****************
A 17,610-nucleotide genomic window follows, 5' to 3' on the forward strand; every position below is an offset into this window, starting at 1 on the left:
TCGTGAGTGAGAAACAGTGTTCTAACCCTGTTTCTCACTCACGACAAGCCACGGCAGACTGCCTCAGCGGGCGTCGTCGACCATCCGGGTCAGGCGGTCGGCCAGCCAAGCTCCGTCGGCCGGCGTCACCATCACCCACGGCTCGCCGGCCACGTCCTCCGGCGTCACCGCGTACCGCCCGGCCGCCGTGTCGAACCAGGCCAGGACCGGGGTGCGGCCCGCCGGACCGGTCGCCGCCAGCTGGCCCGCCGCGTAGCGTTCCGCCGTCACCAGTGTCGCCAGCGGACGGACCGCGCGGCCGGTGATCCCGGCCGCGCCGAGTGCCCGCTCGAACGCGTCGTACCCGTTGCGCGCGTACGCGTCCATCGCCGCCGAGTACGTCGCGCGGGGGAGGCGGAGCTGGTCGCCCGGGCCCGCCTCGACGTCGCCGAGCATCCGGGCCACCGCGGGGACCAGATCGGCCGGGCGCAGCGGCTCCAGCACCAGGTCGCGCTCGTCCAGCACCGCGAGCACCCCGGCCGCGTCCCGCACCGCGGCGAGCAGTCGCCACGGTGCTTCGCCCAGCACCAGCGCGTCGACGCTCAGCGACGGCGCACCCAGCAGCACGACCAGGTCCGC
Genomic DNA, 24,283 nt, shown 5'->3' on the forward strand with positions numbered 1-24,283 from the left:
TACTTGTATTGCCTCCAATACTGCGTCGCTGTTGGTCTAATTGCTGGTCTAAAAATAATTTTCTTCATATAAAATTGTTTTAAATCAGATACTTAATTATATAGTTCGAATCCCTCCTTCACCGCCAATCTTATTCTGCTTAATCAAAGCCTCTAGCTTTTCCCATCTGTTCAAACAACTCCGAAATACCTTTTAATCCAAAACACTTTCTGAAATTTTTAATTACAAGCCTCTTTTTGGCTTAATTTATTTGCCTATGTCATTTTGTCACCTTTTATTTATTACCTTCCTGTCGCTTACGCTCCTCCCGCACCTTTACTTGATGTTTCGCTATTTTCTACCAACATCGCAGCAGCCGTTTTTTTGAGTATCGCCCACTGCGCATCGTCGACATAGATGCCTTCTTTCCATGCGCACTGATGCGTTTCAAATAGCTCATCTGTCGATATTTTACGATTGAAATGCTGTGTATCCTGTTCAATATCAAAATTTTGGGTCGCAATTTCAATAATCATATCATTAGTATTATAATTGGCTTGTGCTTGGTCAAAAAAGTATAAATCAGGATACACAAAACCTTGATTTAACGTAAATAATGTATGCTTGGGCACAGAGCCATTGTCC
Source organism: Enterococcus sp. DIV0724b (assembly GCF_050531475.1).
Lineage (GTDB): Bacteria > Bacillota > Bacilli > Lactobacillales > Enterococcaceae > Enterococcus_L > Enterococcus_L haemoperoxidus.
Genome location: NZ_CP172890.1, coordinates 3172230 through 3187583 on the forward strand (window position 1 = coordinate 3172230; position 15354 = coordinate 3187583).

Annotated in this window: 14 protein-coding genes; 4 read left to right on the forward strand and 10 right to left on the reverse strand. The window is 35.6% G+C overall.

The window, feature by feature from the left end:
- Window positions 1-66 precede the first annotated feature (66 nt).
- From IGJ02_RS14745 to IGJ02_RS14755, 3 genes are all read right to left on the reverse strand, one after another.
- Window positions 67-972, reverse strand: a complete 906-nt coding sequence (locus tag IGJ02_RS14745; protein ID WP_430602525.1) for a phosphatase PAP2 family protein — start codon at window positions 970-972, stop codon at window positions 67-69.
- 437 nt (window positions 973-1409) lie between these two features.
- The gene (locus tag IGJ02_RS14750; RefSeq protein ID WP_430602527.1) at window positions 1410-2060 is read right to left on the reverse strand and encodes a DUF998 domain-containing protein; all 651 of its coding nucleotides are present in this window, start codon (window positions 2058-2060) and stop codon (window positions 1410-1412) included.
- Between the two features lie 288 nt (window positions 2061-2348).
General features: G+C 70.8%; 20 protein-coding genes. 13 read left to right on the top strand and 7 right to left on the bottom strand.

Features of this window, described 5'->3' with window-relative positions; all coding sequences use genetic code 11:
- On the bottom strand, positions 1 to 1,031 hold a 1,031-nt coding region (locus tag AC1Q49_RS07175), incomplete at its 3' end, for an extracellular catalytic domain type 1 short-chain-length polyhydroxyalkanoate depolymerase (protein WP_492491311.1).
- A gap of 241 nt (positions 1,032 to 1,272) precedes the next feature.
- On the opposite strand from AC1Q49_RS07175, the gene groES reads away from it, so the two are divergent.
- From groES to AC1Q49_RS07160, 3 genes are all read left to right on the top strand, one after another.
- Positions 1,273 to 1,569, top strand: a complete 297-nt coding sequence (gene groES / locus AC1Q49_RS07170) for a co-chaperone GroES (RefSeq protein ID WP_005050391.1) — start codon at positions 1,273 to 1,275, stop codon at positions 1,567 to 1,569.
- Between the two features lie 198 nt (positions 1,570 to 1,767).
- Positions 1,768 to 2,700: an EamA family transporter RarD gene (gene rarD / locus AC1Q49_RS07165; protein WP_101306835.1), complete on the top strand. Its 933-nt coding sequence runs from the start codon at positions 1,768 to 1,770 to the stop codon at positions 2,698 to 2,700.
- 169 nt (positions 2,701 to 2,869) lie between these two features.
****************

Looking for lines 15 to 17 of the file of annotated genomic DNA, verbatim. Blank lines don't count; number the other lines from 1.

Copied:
- Between the two features lie 288 nt (window positions 2061-2348).
General features: G+C 70.8%; 20 protein-coding genes. 13 read left to right on the top strand and 7 right to left on the bottom strand.

Features of this window, described 5'->3' with window-relative positions; all coding sequences use genetic code 11: